Could Grey Hair Soon Be A Thing Of The Past?
Scientists may have just figured out why hair goes grey — and if it’s reversible.
Scientists at New York University may have figured out another reason hair turns grey as we age, and they have hope we could one day reverse the cycle.
Hair color is way more complicated than most of us might expect (consider yourself warned!). It is largely determined by special cells called melanocytes, the same type of cells that determine skin color by releasing melanin. Melanocyte stem cells (McSCs) in hair have the unique ability to move back and forth between sections of a hair follicle, called growth compartments, and through different stages of cell maturity. But as hair follicles age, those stem cells lose the ability to transfer between compartments, turning you into a silver fox, the new study finds.
The study, published in the journal Nature and led by NYU Langone Health postdoctoral fellow Qi Sun, determined that as McSCs move through growth compartments, they receive slightly different protein signals in each one. The variations in each signal allow the McSCs to move back and forth through different stages of maturity; mature cells release melanin, giving your hair its color.
As we shed hair and new strands form in the follicles, McSCs are more likely to become stuck in one particular compartment: the hair follicle bulge. Once these stem cells are stuck in the hair follicle bulge, the process of greying begins because the McSCs aren’t receiving protein signals telling them to release melanin, and they cannot pass into other compartments where those protein signals are released. No protein signals mean no melanin, so your hair continues to grow as it always has, just without the color you had before.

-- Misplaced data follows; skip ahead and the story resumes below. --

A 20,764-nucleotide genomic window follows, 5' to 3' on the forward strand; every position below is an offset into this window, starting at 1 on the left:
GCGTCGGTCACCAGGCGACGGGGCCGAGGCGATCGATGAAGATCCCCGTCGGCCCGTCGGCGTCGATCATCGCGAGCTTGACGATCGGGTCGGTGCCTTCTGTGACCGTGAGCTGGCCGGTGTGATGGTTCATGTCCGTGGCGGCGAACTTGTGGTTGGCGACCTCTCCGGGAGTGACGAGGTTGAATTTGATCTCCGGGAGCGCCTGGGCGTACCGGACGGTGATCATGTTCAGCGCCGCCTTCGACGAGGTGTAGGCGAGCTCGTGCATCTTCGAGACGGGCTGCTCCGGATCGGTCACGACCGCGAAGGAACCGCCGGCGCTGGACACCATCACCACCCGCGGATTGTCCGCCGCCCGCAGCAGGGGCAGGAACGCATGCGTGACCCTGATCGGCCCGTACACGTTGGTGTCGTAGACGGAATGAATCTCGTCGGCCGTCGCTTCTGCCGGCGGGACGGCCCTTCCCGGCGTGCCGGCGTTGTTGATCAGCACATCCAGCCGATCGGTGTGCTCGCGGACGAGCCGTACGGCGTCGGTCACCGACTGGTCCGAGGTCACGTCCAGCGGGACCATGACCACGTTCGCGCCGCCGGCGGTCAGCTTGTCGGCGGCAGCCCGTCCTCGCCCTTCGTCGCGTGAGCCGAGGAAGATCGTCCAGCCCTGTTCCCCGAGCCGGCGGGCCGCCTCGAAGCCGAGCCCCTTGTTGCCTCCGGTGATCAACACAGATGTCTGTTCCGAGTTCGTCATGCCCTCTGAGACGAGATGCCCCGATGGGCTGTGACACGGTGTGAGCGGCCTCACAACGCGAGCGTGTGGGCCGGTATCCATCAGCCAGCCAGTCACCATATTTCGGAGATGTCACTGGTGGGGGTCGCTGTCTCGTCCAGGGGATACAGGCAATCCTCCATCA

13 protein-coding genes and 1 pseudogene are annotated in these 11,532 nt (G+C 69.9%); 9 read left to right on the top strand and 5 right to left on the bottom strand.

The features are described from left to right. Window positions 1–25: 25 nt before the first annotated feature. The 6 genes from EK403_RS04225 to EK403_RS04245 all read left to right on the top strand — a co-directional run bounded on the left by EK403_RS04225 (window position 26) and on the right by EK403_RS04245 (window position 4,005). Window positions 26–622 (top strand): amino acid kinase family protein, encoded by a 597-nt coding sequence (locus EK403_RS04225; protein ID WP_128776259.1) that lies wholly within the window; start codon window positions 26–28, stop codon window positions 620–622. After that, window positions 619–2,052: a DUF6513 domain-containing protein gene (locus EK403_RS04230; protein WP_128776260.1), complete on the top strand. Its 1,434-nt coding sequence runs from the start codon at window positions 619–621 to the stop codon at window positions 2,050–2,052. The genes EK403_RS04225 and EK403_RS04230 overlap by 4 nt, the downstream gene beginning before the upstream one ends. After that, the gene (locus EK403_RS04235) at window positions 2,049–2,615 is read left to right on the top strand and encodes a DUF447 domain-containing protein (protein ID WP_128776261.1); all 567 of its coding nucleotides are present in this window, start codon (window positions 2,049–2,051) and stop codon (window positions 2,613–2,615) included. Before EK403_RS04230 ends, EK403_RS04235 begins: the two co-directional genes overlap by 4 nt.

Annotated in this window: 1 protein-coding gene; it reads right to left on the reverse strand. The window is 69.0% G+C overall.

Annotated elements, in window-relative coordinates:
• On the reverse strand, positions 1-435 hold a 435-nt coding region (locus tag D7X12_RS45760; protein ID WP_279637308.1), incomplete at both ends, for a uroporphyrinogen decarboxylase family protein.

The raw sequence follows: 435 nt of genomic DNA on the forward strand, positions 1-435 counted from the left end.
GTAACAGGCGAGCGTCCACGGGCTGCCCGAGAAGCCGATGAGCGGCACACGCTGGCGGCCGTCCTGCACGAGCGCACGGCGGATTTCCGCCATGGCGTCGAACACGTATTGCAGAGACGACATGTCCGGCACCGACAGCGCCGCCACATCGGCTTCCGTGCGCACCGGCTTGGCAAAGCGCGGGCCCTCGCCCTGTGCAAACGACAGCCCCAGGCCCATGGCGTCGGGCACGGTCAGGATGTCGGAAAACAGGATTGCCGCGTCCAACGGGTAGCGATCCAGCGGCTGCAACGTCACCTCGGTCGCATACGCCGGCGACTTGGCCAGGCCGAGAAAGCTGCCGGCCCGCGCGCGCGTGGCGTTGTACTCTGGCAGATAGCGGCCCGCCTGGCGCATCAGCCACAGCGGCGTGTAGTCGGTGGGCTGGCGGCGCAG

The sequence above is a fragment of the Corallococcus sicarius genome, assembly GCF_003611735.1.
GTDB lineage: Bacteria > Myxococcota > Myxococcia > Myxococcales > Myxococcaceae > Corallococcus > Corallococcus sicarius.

By strategically plucking hair from black mice over the course of two years, Qi Sun’s research team was able to create salt and pepper patterns in the animals' coats. They found that in unplucked hairs, around 15% of McSCs were stuck in the follicle bulge, but the percentage was closer to 50% in hairs that had been plucked, modelling grey hairs in humans. Got it?
For those that were lost at “melanocyte stem cells, here’s your bottom line: These findings suggest there may be a way to reverse the process of going grey. “The newfound mechanisms raise the possibility that the same fixed-positioning of melanocyte stem cells may exist in humans,” explained Qi Sun in a statement. “If so, it presents a potential pathway for reversing or preventing the greying of human hair by helping jammed cells to move again between developing hair follicle compartments.”
The study wasn’t just a vanity project. These findings put researchers one step closer to curing or preventing certain types of cancer, such as melanoma, the most dangerous form of skin cancer, according to NYU professor and study co-author Dr. Mayumi Ito.
“We are interested in how stem cells residing in our body are regulated to properly maintain our body and how they can reform the tissues when they are lost by injuries," Ito told NPR. "When the stem cell regulation goes awry, we will have multiple health problems, including cancers," she said. "The melanocyte stem cell system is advantageous to understand this broad issue in medical science, as the malfunction of the system is so visible."